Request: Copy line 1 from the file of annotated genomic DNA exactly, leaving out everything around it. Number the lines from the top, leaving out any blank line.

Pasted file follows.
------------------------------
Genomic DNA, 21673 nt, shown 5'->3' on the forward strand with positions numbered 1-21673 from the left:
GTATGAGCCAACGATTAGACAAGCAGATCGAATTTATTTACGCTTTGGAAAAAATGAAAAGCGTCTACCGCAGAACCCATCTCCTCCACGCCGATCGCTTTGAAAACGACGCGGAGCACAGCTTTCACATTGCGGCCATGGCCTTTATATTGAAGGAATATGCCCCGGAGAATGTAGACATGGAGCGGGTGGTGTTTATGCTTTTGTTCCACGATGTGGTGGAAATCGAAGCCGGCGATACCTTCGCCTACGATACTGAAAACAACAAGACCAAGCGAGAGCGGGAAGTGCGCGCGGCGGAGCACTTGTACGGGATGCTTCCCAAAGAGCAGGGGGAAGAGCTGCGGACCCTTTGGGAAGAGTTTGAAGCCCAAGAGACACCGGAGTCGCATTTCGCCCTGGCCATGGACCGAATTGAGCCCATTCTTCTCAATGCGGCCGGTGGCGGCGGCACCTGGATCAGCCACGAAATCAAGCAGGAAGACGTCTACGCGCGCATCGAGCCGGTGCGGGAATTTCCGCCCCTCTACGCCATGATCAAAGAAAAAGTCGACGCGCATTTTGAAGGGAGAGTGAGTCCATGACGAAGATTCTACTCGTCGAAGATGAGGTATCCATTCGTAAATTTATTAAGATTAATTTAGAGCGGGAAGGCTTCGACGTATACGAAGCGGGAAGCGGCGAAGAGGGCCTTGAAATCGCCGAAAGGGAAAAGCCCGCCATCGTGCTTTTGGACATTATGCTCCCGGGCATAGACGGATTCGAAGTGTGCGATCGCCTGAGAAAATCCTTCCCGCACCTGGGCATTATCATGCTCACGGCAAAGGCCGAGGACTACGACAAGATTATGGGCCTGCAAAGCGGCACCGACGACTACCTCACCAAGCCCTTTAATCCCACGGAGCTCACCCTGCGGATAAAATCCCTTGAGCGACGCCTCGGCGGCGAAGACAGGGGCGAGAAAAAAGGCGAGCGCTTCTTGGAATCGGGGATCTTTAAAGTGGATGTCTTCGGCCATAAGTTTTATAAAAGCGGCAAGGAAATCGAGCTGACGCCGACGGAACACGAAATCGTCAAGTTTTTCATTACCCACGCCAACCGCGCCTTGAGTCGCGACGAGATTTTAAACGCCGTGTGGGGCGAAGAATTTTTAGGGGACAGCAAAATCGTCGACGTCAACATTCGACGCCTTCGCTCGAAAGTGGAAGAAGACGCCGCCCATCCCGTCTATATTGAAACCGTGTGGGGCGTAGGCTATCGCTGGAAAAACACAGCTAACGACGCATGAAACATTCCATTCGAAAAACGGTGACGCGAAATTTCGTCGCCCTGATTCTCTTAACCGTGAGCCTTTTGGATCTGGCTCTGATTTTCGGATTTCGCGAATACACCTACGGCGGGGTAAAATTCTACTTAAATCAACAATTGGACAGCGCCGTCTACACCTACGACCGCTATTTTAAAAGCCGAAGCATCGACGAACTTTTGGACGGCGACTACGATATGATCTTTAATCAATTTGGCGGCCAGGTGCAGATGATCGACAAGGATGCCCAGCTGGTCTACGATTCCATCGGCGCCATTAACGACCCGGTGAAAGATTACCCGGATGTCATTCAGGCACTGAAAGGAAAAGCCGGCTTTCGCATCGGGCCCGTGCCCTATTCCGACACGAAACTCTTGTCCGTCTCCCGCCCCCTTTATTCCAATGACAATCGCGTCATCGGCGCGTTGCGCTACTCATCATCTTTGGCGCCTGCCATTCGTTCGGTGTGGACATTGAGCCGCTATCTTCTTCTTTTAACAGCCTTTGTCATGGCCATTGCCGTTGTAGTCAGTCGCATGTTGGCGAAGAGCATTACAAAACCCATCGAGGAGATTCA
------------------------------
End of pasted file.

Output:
Genomic DNA, 21673 nt, shown 5'->3' on the forward strand with positions numbered 1-21673 from the left: